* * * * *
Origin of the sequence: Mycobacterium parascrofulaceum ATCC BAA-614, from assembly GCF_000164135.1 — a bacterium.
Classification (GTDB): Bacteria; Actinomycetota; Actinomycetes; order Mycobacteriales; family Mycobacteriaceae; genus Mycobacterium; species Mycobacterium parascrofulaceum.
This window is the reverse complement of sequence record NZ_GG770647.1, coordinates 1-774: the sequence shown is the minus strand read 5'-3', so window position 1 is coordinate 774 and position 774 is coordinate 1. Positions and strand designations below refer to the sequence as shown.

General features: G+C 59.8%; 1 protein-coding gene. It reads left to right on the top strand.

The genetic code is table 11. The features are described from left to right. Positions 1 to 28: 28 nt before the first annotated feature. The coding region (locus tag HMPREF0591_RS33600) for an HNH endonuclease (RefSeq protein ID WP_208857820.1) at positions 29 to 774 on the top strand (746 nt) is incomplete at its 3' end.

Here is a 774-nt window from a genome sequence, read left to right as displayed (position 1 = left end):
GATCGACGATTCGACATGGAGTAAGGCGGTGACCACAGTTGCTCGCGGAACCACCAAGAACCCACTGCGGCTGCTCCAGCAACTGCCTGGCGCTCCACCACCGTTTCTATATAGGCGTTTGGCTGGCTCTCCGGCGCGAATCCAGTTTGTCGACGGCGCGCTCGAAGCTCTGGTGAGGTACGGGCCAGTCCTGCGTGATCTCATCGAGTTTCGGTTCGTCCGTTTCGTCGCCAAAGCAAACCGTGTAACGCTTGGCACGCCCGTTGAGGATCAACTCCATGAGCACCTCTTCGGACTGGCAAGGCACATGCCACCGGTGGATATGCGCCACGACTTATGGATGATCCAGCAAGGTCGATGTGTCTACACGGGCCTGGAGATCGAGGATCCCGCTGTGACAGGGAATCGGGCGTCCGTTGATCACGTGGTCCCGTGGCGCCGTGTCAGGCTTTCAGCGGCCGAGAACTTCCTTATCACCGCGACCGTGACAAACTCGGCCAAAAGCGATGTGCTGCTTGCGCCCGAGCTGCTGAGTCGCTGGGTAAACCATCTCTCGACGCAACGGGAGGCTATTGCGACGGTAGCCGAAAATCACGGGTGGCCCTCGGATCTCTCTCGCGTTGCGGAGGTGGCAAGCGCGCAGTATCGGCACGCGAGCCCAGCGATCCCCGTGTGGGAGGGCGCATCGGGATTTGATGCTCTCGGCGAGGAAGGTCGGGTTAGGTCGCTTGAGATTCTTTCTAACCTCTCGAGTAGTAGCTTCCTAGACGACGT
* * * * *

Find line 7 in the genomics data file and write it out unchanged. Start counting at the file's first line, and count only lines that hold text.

GATCGACGATTCGACATGGAGTAAGGCGGTGACCACAGTTGCTCGCGGAACCACCAAGAACCCACTGCGGCTGCTCCAGCAACTGCCTGGCGCTCCACCACCGTTTCTATATAGGCGTTTGGCTGGCTCTCCGGCGCGAATCCAGTTTGTCGACGGCGCGCTCGAAGCTCTGGTGAGGTACGGGCCAGTCCTGCGTGATCTCATCGAGTTTCGGTTCGTCCGTTTCGTCGCCAAAGCAAACCGTGTAACGCTTGGCACGCCCGTTGAGGATCAACTCCATGAGCACCTCTTCGGACTGGCAAGGCACATGCCACCGGTGGATATGCGCCACGACTTATGGATGATCCAGCAAGGTCGATGTGTCTACACGGGCCTGGAGATCGAGGATCCCGCTGTGACAGGGAATCGGGCGTCCGTTGATCACGTGGTCCCGTGGCGCCGTGTCAGGCTTTCAGCGGCCGAGAACTTCCTTATCACCGCGACCGTGACAAACTCGGCCAAAAGCGATGTGCTGCTTGCGCCCGAGCTGCTGAGTCGCTGGGTAAACCATCTCTCGACGCAACGGGAGGCTATTGCGACGGTAGCCGAAAATCACGGGTGGCCCTCGGATCTCTCTCGCGTTGCGGAGGTGGCAAGCGCGCAGTATCGGCACGCGAGCCCAGCGATCCCCGTGTGGGAGGGCGCATCGGGATTTGATGCTCTCGGCGAGGAAGGTCGGGTTAGGTCGCTTGAGATTCTTTCTAACCTCTCGAGTAGTAGCTTCCTAGACGACGT